for In Search of the Spirit
by Sheila Hamanaka
and Ayano Ohmi
During World War II, Japan lost many of its national monuments and ancient works of art, the authors explain. In the industrialization that followed many of the age-old traditions of artisans were disappearing. In response, during the 1950s the country began to honor “elders who had devoted their lives to traditional crafts and performing arts….Today, over one hundred men and women have been given the title Bearers of Important Intangible Cultural Assets.” Six of those individuals, all of who are male, are profiled here: a yuzen dyer, a bamboo weaver, a bunraku puppet master, a sword maker, a noh actor, and a potter. Each of the profiles includes background on the artform as well as information on how the artisan took up his craft and his philosophy with regard to his art. Color photographs of the artists (all of who are male) at work also accompany the portraits of these individuals who embody “the spirit of Japan’s unique culture.” (Ages 10- 14)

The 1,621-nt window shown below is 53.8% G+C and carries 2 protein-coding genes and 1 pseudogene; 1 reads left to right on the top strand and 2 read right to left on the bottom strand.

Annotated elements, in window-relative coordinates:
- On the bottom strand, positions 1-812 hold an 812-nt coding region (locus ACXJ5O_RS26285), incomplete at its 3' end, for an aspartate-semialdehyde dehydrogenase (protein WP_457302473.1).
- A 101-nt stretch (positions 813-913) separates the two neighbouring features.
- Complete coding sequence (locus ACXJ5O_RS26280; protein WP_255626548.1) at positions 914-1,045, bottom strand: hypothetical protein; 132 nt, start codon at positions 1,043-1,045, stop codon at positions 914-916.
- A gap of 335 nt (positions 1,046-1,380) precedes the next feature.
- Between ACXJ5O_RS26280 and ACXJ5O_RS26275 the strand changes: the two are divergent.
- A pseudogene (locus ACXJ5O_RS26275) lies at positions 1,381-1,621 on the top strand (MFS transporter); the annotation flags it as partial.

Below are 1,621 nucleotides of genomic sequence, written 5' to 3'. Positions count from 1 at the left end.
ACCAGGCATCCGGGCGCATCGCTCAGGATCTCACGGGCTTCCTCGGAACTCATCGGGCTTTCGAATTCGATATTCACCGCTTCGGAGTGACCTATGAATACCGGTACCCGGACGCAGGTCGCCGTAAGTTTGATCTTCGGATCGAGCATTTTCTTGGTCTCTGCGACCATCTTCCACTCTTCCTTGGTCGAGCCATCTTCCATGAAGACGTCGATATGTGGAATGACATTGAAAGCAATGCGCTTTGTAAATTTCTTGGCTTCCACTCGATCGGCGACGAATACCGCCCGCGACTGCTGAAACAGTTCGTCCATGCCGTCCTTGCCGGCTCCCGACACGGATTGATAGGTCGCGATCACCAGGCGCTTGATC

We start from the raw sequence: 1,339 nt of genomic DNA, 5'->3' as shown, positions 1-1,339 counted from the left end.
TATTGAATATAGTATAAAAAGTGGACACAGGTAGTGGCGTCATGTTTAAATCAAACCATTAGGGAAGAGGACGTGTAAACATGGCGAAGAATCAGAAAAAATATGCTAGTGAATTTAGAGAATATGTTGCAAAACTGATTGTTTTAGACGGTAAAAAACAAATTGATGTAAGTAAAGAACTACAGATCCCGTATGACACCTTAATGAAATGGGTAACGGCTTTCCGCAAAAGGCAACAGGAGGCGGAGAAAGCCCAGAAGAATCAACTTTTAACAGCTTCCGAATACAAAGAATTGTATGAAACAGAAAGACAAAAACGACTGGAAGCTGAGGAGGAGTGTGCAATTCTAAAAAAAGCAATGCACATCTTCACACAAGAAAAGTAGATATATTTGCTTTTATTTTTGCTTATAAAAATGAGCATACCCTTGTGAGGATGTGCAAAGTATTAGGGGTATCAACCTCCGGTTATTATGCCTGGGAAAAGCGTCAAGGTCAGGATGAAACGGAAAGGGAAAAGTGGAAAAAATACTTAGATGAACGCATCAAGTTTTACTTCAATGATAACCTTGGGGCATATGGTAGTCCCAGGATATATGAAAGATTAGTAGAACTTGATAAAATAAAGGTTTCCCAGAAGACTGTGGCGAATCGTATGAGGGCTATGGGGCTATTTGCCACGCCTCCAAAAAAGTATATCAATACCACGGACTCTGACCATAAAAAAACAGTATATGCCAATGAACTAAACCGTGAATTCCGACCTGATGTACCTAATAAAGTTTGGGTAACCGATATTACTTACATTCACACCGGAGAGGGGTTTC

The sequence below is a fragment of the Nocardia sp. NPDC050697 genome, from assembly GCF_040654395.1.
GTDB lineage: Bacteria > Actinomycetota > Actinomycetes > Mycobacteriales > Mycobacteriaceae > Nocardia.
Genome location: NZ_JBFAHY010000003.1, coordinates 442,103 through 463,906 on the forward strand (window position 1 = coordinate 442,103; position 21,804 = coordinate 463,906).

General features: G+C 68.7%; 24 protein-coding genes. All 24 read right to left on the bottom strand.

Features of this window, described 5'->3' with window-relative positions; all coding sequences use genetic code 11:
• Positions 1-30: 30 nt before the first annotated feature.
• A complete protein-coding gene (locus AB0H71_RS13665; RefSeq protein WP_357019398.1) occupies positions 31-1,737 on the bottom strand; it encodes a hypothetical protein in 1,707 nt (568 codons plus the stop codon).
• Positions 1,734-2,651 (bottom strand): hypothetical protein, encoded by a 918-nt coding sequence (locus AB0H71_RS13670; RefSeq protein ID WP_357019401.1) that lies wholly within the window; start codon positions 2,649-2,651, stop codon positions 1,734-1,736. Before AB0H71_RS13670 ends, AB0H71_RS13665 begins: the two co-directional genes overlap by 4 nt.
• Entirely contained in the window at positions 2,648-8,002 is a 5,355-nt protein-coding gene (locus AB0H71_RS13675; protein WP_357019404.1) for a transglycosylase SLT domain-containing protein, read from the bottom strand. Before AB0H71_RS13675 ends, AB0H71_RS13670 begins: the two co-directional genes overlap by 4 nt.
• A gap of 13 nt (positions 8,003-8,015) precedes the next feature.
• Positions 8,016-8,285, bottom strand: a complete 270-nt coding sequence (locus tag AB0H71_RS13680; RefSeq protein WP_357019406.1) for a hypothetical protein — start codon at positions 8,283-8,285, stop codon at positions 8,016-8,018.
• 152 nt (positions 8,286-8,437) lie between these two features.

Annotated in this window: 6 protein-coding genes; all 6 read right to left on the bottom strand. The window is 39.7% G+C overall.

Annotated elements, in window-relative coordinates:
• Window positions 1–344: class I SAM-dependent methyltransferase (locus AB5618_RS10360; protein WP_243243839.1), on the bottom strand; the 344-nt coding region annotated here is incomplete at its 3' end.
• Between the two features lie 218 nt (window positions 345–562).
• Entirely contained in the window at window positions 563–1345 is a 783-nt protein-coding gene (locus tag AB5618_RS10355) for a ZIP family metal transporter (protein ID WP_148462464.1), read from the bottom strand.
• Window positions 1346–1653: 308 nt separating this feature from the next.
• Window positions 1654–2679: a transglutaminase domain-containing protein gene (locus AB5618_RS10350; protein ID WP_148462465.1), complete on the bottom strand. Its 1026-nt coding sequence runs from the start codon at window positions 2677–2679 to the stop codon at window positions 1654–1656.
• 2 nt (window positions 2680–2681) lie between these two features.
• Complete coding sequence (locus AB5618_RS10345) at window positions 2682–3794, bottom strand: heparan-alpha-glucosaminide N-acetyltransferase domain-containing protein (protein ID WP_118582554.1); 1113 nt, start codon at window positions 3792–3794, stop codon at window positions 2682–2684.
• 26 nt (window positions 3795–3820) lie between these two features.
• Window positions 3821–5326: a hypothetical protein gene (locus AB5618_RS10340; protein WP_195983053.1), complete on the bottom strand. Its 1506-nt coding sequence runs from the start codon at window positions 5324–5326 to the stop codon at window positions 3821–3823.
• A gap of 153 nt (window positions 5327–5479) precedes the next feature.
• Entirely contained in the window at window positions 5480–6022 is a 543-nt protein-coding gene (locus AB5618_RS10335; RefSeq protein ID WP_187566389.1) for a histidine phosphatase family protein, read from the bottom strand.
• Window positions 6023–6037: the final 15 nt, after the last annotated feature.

CCBC Choices 2000. © Cooperative Children's Book Center, Univ. of Wisconsin - Madison, 2000. Used with permission.
After World War II the Japanese government designated as Living National Treasures men and women who had devoted their lives to traditional Japanese crafts and performing arts. For this superlative book the authors visited six of these extraordinary artists, then blended a brief, illuminating text with color photographs, calligraphy, and illustrated sections to convey the essence of each art form. Readers will visit backstage at a Bunraku puppet theater, learn how the famous Japanese swords are made, and much more!
2000 Notable Children's Books (ALA), Notable Children's Trade Books in the Field of Social Studies 2000, and National Council for SS & Child. Book Council, Notable Children's Trade Books in the Field of Social Studies 2000, National Council for SS & Child. Book Council
Publisher description retrieved from Google Books.